13 Monopoly Behavior 96 Monopoly Behavior A. Price discrimination 1. first degree perfect price discrimination a) gives Pareto efficient output b) same as take-it-or-leave-it offer c) producer gets all surplus 2. second degree nonlinear pricing a) two demand curves b) would like to charge each full surplus c) but have to charge bigger one less to ensure self-selection d) but then want to reduce the amount offered to smaller consumer 3. third degree most common a) max p 1 (y 1 )y 1 + p 2 (y 2 )y 2 c(y 1 + y 2 ) b) gives us the first-order conditions p 1 + p 1 (y 1)y 1 = c (y 1 + y 2 ) p 2 + p 2(y 2 )y 2 = c (y 1 + y 2 ) c) or [ p ] = ɛ 1 [ p ] = ɛ 2 d) result: if p 1 >p 2,then ɛ 1 < ɛ 2 e) more elastic users pay lower prices B. Two-part tariffs 1. what happens if everyone is the same? 2. entrance fee = full surplus 3. usage fee = marginal cost C. Bundling 1. type A: wtp \$120 for word processor, \$100 for spreadsheet 2. type B: wtp \$100 for word processor, \$120 for spreadsheet 3. no bundling profits = \$ bundling profits =\$ reduce dispersion of wtp

14 Monopoly Behavior 97 PRICE p* Demand y* y Figure 24.3 D. Monopolistic competition 1. rare to see pure monopoly 2. product differentiation so some market power 3. free entry 4. result excess capacity theorem a) see Figure b) (but is it really?) 5. location model of product differentiation a) ice cream vendors on the boardwalk b) socially optimal to locate at 1/4 and3/4 c) but this is unstable d) only stable configuration is for both to locate at middle e) is there too much conformity in differentiated markets?

15 Factor Markets 98 Factor Markets A. Monopoly in output market 1. marginal product, MP x 2. marginal revenue, MR y 3. marginal revenue product, MRP x 4. value of the marginal [ ] product, pmp x a) MRP = p 1 1 ɛ b) note that this is less than value of MP B. Monopoly/monoposony in input market 1. market power by demander of factor 2. maximize pf(x) w(x)x 3. get MR =, but with particular form 4. now = w [ ] 1+ 1 ɛ 5. linear example: Figure w MR = = a + 2bL w (L) = a + bl (inverse supply) w * a MR = pmpl L* LABOR Figure minimum wage

16 Factor Markets 99 C. Upstream and downstream monopoly 1. one monopolist produces a factor that he sells to another monopolist 2. suppose that one unit of the input produces one unit of output in downstream monopolist 3. each monopolist wants to mark up its output price over marginal cost 4. results in a double markup 5. if firms integrated, would only have a single markup 6. price would go down

17 Oligopoly 100 Oligopoly A. Oligopoly is the study of the interaction of a small number of firms 1. duopoly is simplest case 2. unlikely to have a general solution; depends on market structure and specific details of how firms interact B. Classification of theories 1. non-collusive a) sequential moves 1) quantity setting Stackelberg 2) price setting price leader b) simultaneous moves 1) quantity setting Cournot 2) price setting Bertrand 2. collusive C. Stackelberg behavior 1. asymmetry one firm, quantity leader, gets to set quantity first 2. maximize profits, given the reaction behavior of the other firm 3. take into response that the other firm will follow my lead 4. analyze in reverse 5. firm 2 a) max y2 P (y 1 + y 2 )y 2 c(y 2 ) b) FOC: P (y 1 + y 2 )+P (y 1 + y 2 )y 2 = c (y 2 ) c) solution gives reaction function, f 2 (y 1 ) 6. firm 1 a) max y1 P (y 1 + f 2 (y 1 ))y 1 c(y 1 ) b) FOC: P (y 1 + f 2 (y 1 )) + P (y 1 + f 2 (y 1 ))y 1 = c (y 1 ) c) see Figure graphical solution in Figure D. Price-setting behavior 1. leader sets price, follower takes it as given 2. given p 1, firm 2 supplies S 2 (p 1 ) 3. if demand is D(p), this leaves D(p 1 ) S 2 (p 1 ) for leader 4. hence leader wants to maximize p 1 y 1 c(y 1 ) such that y 1 = D(p 1 ) S 2 (p 1 ) 5. leader faces residual demand curve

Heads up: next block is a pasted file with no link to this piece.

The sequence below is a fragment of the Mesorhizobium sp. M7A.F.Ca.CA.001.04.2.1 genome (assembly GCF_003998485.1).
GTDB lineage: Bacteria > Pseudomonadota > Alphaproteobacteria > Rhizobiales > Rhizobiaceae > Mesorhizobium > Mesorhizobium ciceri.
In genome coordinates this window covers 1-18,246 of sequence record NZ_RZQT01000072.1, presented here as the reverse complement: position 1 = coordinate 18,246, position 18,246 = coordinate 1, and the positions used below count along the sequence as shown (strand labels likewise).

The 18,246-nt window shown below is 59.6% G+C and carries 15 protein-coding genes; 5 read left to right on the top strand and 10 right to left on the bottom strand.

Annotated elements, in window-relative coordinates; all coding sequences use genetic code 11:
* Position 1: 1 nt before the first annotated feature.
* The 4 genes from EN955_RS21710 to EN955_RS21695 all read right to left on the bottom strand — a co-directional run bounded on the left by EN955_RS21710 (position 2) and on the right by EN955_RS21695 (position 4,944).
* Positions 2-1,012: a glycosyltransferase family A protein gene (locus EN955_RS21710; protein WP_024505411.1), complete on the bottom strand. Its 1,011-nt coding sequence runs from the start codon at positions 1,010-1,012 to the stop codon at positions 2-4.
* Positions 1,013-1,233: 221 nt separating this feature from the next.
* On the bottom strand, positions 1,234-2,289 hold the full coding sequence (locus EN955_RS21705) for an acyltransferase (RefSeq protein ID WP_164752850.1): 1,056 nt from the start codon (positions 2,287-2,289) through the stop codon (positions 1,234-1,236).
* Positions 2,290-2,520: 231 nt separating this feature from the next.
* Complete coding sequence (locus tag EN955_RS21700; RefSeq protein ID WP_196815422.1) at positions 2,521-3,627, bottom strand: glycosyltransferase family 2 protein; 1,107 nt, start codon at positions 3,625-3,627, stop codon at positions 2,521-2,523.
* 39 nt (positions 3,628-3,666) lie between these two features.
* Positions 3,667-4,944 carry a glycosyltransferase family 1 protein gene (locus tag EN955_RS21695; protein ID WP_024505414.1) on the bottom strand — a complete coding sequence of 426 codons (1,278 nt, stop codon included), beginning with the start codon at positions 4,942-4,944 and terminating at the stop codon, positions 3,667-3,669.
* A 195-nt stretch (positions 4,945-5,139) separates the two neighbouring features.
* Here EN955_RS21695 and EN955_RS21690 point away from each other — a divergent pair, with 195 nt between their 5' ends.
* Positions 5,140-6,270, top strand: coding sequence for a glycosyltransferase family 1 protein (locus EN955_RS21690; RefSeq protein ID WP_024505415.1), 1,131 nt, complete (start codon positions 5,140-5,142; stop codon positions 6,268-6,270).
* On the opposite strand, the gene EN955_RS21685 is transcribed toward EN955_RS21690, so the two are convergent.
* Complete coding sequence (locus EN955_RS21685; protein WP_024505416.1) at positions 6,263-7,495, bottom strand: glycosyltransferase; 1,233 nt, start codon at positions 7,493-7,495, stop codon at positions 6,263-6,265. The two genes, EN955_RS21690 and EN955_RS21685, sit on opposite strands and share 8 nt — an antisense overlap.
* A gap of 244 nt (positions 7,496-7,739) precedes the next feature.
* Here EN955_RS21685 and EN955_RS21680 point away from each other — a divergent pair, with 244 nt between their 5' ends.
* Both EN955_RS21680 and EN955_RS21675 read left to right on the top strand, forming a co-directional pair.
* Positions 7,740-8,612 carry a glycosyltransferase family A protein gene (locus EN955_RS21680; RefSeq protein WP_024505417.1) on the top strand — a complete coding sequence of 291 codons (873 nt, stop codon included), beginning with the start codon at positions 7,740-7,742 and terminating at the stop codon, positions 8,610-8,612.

18 Oligopoly 101 y 2 Reaction curve for firm 1 Reaction curve for firm 2 Cournot equilibrium Stackelberg equilibrium Isoprofit curves for firm1 y 1 Figure 26.2 y 2 = OUTPUT OF FIRM 2 Reaction curve f (y ) 1 2 y* 2 (y t + 4 1, y t ) (y t + 2 1, y t ) (y t + 3 1, y t ) (y t + 1 t + 1, y 1 2 ) Possible adjustment to equilibrium Reaction curve f 2(y 1) t t (y 1, y 2) y* 1 y 1 = OUTPUT OF FIRM 1 Figure 26.4 E. Cournot equilibrium simultaneous quantity setting 1. each firm makes a choice of output, given its forecast of the other firm s output

19 Oligopoly let y 1 be the output choice of firm 1 and y e 2 be firm 1 s beliefs about firm 2 s output choice 3. maximization problem max y1 p(y 1 + y e 2)y 1 c(y 1 ) 4. let Y = y 1 + y e 2 5. first-order condition is p(y )+p (Y )y 1 = c (y 1 ) 6. this gives firm 1 s reaction curve how it chooses output given its beliefs about firm 2 s output 7. see Figure y 2 = OUTPUT OF FIRM 2 Isoprofit lines for firm 2 f 2 (y 1 ) Reaction curve f 2(y 1) y 1 y 1 = OUTPUT OF FIRM 1 Figure look for Cournot equilibrium where each firm finds its expectations confirmed in equilibrium 9. so y 1 = y1 e and y 2 = y2 e F. Example of Cournot 1. assume zero costs 2. linear demand function p(y )=a by 3. profit function: [a b(y 1 + y 2 )]y 1 = ay 1 by1 2 by 1 y 2 4. derive reaction curve a) maximize profits b) a 2by 1 by 2 =0 c) calculate to get y 1 =(a by 2 )/2b d) do same sort of thing to get reaction curve for other firm 5. look for intersection of reaction curves

20 Oligopoly 103 G. Bertrand simultaneous price setting 1. consider case with constant identical marginal cost 2. if firm 1 thinks that other firm will set p 2, what should it set? 3. if I think p 2 is greater than my,setp 1 slightly smaller than p 2 4. I get all the customers and make positive profits 5. only consistent (equilibrium) beliefs are p 1 = p 2 = H. Collusion 1. firms get together to maximize joint profits 2. marginal impact on joint profits from selling output of either firm must be the same 3. max p(y 1 + y 2 )[y 1 + y 2 ] c(y 1 ) c(y 2 ) 4. P (y 1 + y 2 )+P (y 1 + y 2 )[y 1 + y 2 ]=c (y 1 )=c (y 2 ) 5. note instability if firm 1 believes firm 2 will keep its output fixed, it will always pay it to increase its own output 6. problems with OPEC 7. if it doesn t believe other firm will keep its output fixed, it will cheat first!